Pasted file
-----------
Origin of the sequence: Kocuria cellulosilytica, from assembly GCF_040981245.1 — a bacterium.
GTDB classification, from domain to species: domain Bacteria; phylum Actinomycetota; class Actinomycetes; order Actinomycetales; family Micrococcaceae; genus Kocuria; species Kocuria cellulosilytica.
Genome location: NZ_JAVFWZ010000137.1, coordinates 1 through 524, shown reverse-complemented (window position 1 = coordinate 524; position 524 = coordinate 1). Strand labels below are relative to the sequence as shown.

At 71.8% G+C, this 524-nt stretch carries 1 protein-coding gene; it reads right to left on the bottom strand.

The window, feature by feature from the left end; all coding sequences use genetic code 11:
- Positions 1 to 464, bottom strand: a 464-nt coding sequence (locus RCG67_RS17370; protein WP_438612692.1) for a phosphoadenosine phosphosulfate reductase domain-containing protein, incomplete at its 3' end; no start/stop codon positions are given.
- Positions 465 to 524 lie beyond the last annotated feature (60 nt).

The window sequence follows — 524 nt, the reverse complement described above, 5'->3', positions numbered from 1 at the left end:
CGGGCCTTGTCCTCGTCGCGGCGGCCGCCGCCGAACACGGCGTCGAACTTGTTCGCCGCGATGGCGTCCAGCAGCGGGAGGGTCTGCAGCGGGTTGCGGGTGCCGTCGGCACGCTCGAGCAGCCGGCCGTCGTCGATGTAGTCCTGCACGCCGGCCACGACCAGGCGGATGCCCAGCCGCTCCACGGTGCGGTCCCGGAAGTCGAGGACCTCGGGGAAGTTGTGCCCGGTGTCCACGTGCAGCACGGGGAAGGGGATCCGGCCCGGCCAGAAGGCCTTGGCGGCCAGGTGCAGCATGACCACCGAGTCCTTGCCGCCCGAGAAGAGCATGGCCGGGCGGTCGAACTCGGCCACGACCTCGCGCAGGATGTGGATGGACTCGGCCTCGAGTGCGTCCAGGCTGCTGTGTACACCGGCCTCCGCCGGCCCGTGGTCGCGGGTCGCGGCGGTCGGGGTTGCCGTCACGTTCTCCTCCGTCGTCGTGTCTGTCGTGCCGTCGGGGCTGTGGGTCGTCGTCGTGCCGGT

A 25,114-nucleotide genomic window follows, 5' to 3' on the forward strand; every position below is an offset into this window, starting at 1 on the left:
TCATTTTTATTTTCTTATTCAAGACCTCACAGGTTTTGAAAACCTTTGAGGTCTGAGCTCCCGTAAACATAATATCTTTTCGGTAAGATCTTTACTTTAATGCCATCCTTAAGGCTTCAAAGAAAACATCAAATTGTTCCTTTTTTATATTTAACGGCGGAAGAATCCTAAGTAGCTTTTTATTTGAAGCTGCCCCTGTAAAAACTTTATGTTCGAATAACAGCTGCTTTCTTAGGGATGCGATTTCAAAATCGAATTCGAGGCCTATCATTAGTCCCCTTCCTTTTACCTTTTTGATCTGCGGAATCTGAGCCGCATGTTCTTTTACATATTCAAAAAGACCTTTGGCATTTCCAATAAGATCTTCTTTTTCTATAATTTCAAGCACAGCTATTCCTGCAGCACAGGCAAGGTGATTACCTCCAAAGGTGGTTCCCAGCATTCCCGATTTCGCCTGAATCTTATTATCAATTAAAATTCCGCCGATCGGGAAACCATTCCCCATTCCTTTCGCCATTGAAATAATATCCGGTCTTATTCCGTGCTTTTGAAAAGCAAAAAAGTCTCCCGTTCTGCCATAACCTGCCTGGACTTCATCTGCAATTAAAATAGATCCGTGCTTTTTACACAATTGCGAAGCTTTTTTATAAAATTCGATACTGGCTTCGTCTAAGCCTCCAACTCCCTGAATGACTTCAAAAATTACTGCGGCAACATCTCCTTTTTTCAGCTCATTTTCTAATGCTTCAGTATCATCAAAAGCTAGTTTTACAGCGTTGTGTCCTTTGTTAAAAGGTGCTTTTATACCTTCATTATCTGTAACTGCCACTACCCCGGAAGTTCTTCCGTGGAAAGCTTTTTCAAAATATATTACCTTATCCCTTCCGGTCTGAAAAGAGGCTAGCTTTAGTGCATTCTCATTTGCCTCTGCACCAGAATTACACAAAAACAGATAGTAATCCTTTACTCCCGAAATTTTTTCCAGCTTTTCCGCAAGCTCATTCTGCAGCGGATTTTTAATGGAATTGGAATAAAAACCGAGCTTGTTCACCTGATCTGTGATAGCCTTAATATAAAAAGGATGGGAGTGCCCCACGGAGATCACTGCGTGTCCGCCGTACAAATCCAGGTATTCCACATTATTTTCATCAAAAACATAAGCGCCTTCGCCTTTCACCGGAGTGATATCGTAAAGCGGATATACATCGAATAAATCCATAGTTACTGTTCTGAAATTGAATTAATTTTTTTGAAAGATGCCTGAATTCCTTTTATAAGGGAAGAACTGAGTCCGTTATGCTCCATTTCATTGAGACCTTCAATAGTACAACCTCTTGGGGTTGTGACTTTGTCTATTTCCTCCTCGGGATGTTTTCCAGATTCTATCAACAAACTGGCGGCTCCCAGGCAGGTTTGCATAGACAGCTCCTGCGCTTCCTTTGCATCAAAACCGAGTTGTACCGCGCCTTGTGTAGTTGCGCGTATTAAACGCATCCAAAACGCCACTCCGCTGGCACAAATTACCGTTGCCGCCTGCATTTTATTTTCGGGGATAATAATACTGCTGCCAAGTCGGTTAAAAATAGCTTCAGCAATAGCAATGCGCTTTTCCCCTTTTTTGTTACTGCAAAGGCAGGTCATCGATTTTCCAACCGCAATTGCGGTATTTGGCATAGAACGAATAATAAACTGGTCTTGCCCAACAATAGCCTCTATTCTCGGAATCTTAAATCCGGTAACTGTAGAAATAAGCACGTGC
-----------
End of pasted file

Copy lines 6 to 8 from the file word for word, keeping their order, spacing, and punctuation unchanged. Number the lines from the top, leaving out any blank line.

- Positions 1 to 464, bottom strand: a 464-nt coding sequence (locus RCG67_RS17370; protein WP_438612692.1) for a phosphoadenosine phosphosulfate reductase domain-containing protein, incomplete at its 3' end; no start/stop codon positions are given.
- Positions 465 to 524 lie beyond the last annotated feature (60 nt).

The window sequence follows — 524 nt, the reverse complement described above, 5'->3', positions numbered from 1 at the left end: